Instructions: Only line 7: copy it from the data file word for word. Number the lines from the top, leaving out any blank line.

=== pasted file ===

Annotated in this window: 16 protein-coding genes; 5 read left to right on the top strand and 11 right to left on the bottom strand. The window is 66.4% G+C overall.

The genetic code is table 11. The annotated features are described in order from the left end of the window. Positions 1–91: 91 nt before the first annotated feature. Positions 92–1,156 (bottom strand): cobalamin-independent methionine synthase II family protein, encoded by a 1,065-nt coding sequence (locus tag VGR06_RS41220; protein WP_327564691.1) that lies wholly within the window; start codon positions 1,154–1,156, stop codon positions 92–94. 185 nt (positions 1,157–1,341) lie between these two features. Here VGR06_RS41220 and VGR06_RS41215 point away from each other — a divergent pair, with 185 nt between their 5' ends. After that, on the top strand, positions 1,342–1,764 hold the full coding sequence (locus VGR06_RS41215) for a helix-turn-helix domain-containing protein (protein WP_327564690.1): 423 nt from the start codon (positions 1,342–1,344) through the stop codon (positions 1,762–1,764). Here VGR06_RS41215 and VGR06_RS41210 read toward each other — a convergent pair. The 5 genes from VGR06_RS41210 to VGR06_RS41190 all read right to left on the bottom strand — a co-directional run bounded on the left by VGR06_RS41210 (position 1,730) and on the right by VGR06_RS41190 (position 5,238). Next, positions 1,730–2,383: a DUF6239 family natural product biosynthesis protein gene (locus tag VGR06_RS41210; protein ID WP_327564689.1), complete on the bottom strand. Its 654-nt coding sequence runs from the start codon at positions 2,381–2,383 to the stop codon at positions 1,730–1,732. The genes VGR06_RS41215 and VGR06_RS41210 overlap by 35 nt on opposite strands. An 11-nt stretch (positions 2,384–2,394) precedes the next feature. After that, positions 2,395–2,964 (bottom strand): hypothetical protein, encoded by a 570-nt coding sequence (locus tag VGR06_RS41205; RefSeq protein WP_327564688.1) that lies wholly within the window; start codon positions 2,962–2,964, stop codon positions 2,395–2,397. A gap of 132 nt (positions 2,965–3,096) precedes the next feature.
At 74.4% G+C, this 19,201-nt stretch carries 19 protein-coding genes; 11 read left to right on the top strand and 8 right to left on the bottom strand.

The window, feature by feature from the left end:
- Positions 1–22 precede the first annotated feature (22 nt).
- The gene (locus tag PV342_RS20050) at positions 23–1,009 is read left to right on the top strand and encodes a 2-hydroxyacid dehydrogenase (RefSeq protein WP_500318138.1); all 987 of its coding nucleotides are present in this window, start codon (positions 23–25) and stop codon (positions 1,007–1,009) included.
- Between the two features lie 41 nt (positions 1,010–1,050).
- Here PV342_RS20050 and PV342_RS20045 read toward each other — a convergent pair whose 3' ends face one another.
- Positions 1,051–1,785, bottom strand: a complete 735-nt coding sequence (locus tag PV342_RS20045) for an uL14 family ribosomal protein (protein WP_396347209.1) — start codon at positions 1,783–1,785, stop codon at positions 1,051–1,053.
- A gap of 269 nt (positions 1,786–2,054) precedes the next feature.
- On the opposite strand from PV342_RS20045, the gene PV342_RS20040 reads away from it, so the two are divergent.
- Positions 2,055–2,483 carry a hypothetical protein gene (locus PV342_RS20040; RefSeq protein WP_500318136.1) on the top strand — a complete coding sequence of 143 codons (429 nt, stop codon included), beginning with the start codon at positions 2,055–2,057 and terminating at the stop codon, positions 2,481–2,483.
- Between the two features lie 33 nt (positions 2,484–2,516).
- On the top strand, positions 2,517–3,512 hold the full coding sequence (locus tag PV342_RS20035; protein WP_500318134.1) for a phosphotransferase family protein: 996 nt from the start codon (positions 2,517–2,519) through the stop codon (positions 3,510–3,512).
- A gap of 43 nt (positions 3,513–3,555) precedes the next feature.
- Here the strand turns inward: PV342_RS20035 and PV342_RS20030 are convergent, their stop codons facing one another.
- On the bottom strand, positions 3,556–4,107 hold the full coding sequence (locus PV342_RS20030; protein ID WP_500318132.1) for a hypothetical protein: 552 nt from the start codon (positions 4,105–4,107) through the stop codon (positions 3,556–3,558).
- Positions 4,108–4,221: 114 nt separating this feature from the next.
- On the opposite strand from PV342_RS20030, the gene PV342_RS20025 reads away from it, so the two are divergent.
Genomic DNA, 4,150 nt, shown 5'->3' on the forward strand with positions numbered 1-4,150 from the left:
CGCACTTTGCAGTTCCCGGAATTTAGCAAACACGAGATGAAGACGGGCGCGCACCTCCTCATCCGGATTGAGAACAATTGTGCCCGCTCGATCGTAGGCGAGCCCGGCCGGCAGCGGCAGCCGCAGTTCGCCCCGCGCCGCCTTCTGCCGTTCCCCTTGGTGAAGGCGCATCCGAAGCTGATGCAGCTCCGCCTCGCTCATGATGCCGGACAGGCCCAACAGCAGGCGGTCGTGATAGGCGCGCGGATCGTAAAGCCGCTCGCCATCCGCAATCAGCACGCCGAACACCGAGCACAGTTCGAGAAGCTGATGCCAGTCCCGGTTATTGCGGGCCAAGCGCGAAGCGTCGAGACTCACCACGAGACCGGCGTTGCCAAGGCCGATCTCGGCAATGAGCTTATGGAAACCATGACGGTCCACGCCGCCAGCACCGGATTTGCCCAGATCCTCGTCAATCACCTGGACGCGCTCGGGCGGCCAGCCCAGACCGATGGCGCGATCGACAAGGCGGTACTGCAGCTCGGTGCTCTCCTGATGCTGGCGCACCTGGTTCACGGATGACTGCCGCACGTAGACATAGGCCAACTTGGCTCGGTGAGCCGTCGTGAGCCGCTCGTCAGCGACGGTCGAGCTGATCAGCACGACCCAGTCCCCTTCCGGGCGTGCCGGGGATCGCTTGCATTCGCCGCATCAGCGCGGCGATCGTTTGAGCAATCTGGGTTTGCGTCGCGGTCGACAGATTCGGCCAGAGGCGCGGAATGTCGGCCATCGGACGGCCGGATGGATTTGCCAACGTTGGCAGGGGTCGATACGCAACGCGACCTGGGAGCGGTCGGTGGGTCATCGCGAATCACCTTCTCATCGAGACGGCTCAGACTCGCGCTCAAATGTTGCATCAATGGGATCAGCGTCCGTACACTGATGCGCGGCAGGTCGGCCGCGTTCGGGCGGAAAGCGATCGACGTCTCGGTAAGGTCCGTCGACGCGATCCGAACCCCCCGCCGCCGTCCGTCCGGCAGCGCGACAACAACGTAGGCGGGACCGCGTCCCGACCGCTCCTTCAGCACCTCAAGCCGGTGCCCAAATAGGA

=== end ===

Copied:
- Between the two features lie 41 nt (positions 1,010–1,050).